Eagle, CO – “The secret of success is learning how to use pain and pleasure instead of having pain and pleasure use you. If you do that, you’re in control of your life. If you don’t, life controls you.” – Tony Robbins
The quiet of the mountainside is mocking us. I have to stop every few yards, and despite the quiet and heavily falling snow all I can hear is the colossally loud thump, thump, thump of my heart trying its best to keep up with the rest of my body. There is nary a breath of wind, copious snow falling and despite temperatures in the teens I am spending much of my time desperately trying to keep cool, not warm. This battle will define almost an entire day in an epic uphill slog to the Polar Star Inn, buried in many feet of Colorado snow.
I’m hauling a pulk, a specialized ski sled that I’m pulling behind me and cursing my legs which only an hour ago had been surprisingly strong. Enough so that I had actually volunteered to pull the damn thing. Of course, back at that point — already more than four hours into the day — the falling snow hadn’t added pounds of weight to the sled, nor had the walls of snow on the trail been deep enough, unlike now, that the sled was now dragging on them and creating even more resistance. I could only hope that we would make it before dark; or perhaps I could only hope that we would make it – at all.
Lets back up a bit to the innocent offer that got me into this situation. I’ve skied often enough over my life, including teaching ski racing to kids. And while I’ve been on a few trips involving snowcats, guides and such I’ve never done a whole lot on my own with out-of-bounds skiing. So imagine my surprise when a neighbor offers that he has a spot left for a hut trip. Well, maybe I will do it finally. Get out there and see what it’s all about. After all, I have backpacked before (cough), many years ago (cough).
How innocent. How insane. I had nothing resembling the proper ski gear for this kind of trip. Ski testing days were booked, ski shop boot fitting began and a litany of gear later I would add new mid-fat skis, new bindings which can easily toggle between alpine or touring mode, new softer boots, new skins, new shovel, new probe and an avalanche beacon.
Next came the training. I just happen to have in my house one of those athletic impediments called a preschooler. So the starting point of my fitness level was not exactly inspiring. But I dutifully planned it out over three months and figured I could make it, maybe as the weakest link, but still make it. I even tossed in a day of uphill skiing at Loveland to practice. All of which adds up to a recipe for a very novice hut trekker.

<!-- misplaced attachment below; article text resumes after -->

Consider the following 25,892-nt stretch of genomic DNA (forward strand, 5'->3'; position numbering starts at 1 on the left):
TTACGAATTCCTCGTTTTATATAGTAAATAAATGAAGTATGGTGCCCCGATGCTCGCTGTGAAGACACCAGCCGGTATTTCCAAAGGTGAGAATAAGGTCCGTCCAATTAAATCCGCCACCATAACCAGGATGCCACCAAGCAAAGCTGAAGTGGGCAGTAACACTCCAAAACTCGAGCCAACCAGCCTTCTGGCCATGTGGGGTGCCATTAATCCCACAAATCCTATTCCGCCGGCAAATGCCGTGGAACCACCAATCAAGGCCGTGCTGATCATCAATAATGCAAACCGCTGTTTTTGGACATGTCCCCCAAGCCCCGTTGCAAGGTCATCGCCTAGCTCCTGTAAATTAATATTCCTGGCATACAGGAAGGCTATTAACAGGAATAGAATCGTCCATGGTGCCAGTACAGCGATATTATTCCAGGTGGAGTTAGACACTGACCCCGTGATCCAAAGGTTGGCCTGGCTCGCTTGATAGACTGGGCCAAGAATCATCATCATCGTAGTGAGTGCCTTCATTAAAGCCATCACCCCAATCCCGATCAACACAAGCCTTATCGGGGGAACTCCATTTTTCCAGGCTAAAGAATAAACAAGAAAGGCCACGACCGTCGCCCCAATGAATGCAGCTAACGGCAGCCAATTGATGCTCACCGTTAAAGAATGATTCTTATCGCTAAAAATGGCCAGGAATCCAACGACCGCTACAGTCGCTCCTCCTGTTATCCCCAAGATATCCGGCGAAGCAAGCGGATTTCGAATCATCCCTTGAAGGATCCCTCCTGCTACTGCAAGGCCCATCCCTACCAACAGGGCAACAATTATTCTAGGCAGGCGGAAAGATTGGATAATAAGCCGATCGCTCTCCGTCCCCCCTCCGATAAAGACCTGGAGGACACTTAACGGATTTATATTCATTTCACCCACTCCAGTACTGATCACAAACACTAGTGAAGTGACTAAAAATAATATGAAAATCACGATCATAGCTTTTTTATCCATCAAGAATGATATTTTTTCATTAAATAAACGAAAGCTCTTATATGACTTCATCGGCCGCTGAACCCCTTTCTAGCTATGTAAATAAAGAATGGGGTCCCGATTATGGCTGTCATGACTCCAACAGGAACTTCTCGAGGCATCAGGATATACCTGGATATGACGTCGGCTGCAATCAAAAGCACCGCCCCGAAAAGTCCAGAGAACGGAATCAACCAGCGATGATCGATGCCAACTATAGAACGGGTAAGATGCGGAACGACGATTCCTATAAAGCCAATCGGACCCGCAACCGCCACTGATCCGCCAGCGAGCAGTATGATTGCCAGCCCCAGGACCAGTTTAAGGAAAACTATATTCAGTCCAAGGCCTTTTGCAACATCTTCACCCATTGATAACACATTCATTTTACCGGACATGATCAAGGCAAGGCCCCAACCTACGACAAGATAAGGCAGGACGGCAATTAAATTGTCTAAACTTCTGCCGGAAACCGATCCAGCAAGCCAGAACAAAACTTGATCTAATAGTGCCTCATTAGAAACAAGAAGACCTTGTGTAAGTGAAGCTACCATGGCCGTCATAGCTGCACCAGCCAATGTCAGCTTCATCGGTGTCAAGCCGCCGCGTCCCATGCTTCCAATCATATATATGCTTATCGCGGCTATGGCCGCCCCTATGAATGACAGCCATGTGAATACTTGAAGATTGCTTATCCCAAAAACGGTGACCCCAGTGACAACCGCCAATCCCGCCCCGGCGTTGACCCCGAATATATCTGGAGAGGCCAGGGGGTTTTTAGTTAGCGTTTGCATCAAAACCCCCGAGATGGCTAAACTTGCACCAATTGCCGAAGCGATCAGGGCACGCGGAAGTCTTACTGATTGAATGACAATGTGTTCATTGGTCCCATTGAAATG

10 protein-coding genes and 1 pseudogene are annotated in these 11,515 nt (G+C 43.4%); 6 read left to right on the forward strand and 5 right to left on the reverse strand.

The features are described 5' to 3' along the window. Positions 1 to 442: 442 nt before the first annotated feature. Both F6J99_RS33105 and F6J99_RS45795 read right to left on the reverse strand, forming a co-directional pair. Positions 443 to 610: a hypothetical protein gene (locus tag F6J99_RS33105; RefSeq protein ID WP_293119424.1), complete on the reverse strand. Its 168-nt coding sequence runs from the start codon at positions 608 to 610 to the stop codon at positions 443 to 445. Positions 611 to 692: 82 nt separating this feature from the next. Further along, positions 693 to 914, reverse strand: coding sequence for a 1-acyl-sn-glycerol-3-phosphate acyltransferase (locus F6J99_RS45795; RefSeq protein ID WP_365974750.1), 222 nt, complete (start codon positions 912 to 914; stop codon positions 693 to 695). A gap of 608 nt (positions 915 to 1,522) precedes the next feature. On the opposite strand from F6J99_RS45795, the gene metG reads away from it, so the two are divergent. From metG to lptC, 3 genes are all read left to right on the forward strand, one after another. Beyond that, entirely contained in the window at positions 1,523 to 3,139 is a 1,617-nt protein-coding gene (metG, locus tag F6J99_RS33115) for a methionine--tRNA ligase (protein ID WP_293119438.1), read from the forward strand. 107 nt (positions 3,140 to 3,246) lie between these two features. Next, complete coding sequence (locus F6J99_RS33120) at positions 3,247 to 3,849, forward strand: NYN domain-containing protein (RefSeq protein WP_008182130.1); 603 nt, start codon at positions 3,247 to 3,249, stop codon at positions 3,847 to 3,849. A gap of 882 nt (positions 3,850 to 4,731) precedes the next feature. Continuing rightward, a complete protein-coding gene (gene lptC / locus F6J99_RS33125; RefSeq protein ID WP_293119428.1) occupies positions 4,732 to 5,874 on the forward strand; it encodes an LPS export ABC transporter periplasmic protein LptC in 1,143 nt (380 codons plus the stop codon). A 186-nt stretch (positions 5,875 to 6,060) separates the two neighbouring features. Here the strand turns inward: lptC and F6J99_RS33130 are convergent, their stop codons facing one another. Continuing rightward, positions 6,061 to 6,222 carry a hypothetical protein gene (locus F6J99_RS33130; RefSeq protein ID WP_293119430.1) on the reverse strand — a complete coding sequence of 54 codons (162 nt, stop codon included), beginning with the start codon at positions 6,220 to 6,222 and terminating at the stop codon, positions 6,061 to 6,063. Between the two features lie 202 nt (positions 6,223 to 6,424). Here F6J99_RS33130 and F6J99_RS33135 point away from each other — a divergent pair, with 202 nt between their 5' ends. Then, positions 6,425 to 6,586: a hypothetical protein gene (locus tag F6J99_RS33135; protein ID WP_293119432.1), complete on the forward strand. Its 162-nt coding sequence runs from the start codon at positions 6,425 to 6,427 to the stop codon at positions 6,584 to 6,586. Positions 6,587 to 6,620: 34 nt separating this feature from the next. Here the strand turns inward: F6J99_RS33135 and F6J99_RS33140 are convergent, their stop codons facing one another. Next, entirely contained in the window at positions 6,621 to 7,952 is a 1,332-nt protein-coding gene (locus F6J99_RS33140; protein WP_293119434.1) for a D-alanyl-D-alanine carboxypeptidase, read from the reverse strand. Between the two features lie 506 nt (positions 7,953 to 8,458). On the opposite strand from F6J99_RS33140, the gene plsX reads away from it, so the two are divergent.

Along the way it was clear that my neighbor was very much on top of planning things, sending out regular emails on food, avalanche safety and such. So I didn’t think too much about anything other than my pack. Being the typical busy parent it was a great thing…at least until we got out on the trail.
The day of the Big Trip started far too early. By 4:30 a.m. we were already packing the car before driving from the Denver metro all the way to Eagle on I-70 before driving 20 miles south into the heart of the mountains. Our group had already dwindled to three from the planned four due to sudden work commitments. Weekend warrior-ing is a tough gig.
We ended up with: the organizer, Gary, a road bike and outdoor fanatic; a doctor friend of his from Texas, Sam, who was also an in-shape road bike aficionado; and of course yours truly. We reached the parking lot somewhere around 9 a.m. just after snowy I-70 closed just behind us due to accidents. Several inches of new snow draped the access road and a single lonely car sat in the remote parking lot to greet us at the start of our trip. After readying our overly ample gear we huddled in the car for warmth one last time. How quaint an idea! The last thing we needed was more heat, though it sure seemed like a good use of our time at that moment.
Up and Up
The first four miles of our six-mile ski had seemed steep enough, following a summer-time dirt road. A few sections were generously flat and there was even one short downhill. Despite the cold and snow, keeping a steady pace without overheating was the real challenge. OK, that and the fact that I had been the only one to pack any food in the outside pockets of my pack. Good thing I had two pounds of good sweet and salty gorp mixed up, because we needed it.
My mistake was with water. I had 100 ounces. In a Camelbak pouch. With a sleeve on the tube and valve that supposedly protected it from cold weather. Let me be the first to tell you that those tubes freeze solid in short order, insulated sleeve or not. Try digging out the giant bag and drinking from it mid-trip. Good luck with that, especially when your pack is probably holding 45 pounds of gear – including such brilliant gems as extra shoes for going to the outhouse at the hut. How foolish. How rookie of me. Fortunately, my traveling companions had Nalgene bottles. They bartered in water, I bartered in gorp. Rookie helping rookie.